Professional lighting design involves more than providing sufficient light in accordance with published tables; it requires an in-depth understanding of how we perceive visible light, and how plants respond to photobiologically active radiation (PBAR).

The problem for lighting designers is that the information is scattered across literally hundreds of academic journals ranging from Lighting Research & Technology to Fitoterapia (a peer-reviewed journal devoted to medicinal plant research).

SunTrackers’ Senior Scientist Ian Ashdown has been reading these journals and, for the past five years, writing articles on a wide variety of eclectic research topics, including astronomical and botanical light pollution, blue light hazards, circadian and near-infrared lighting, Internet-of-Things, mesopic photometry, photosynthetically active radiation, solar illumination, sports lighting, ultraviolet vision, and more.

These articles are written from the perspective of a science journalist, writing expressly for professional lighting designers. They are informative, technically accurate, and provide references for further reading.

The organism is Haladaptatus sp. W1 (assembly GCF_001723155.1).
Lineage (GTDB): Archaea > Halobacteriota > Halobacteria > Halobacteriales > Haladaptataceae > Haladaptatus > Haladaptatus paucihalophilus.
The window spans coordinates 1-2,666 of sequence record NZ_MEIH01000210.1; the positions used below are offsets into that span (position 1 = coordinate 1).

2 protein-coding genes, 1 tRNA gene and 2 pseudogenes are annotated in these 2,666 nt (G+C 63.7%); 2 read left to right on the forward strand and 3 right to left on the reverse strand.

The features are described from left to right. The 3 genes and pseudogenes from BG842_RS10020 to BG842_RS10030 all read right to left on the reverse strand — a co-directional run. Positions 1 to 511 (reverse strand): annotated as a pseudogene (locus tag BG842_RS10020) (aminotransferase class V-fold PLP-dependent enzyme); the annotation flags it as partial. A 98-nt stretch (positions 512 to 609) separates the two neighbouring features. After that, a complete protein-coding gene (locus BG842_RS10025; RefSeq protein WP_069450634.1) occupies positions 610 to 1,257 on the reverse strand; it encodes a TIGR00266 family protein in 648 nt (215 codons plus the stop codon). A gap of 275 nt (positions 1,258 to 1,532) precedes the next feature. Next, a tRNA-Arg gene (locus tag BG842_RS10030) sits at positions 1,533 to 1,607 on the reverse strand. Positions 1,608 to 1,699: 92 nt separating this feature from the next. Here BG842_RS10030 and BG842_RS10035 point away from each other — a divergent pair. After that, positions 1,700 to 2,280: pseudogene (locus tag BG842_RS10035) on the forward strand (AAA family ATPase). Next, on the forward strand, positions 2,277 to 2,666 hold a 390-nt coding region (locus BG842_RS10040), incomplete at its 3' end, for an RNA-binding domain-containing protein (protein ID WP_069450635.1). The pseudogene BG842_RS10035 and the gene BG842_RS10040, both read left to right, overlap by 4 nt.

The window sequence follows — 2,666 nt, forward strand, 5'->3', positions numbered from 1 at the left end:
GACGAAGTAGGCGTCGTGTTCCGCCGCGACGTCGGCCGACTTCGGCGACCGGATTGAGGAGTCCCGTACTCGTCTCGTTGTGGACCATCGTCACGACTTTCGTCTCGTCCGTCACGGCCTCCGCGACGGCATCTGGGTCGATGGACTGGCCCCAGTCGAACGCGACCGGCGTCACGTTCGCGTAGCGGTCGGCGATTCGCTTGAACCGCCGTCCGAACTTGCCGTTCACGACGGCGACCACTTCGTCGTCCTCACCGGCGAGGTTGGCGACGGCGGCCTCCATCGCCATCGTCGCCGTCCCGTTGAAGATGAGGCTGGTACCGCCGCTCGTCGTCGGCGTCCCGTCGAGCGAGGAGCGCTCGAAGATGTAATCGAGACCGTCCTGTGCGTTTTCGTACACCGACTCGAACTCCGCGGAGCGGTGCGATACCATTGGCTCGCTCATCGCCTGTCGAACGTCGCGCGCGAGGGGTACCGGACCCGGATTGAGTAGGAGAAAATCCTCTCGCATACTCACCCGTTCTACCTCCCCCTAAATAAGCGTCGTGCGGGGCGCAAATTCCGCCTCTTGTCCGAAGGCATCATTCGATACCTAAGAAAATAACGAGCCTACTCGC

The purpose of All Things Lighting is to track scientific research related to:

  • Architectural and roadway lighting
  • Horticultural lighting
  • Circadian lighting
  • Light pollution
  • Climate-based daylighting

and more. Our blog articles explain this research as it relates to professional lighting design principles and practices, with detailed analyses and copious references to the scientific literature.





Don’t go away without exploring  

SunTracker’s Senior Scientist, Ian Ashdown’s

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